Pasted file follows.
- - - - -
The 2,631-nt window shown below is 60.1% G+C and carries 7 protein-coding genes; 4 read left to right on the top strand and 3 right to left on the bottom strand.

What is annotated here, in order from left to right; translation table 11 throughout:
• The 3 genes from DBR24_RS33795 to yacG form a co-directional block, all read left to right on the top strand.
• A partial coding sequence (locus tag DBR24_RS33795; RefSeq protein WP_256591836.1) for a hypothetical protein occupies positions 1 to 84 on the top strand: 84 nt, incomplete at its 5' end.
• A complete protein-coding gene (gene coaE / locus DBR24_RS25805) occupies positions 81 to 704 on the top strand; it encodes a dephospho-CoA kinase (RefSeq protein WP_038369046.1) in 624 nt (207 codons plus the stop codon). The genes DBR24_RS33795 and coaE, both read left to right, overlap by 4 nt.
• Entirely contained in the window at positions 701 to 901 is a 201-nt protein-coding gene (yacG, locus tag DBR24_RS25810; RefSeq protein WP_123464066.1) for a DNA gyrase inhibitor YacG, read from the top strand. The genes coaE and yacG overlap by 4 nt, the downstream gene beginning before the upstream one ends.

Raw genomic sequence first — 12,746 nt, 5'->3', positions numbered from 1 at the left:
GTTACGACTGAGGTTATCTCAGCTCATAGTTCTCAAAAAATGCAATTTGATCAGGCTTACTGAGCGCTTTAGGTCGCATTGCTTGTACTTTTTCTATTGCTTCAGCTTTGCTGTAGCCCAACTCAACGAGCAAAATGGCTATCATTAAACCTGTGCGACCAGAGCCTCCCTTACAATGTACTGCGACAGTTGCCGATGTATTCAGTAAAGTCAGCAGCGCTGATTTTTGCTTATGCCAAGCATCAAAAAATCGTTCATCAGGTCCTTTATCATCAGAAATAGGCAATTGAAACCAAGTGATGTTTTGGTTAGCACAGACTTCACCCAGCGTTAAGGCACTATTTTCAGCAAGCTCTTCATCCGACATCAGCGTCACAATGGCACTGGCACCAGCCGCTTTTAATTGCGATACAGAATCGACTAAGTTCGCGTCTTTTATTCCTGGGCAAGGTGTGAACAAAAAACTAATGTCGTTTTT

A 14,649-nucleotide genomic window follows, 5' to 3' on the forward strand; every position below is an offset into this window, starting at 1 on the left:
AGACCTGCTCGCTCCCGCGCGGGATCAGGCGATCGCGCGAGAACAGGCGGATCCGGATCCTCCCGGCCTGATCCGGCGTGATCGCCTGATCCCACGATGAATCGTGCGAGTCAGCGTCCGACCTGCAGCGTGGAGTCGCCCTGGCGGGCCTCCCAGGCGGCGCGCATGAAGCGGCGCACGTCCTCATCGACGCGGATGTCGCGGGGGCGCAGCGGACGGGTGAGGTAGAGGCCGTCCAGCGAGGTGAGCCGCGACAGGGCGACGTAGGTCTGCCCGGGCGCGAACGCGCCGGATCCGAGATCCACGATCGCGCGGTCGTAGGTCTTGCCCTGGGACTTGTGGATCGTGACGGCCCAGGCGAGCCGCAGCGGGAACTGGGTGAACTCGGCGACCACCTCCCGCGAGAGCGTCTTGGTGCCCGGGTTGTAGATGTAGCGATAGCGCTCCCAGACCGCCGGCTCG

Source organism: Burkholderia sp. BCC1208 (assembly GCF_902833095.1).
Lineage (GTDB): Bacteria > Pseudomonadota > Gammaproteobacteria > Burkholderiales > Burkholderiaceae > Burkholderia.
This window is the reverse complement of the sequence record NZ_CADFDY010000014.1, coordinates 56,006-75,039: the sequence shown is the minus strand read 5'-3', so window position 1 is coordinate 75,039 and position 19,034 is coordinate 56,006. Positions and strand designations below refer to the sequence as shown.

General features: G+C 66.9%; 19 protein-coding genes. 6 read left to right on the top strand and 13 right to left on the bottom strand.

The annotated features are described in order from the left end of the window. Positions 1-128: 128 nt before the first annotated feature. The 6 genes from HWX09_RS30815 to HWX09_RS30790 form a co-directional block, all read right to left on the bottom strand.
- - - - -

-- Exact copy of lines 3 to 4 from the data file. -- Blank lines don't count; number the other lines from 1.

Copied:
• The 3 genes from DBR24_RS33795 to yacG form a co-directional block, all read left to right on the top strand.
• A partial coding sequence (locus tag DBR24_RS33795; RefSeq protein WP_256591836.1) for a hypothetical protein occupies positions 1 to 84 on the top strand: 84 nt, incomplete at its 5' end.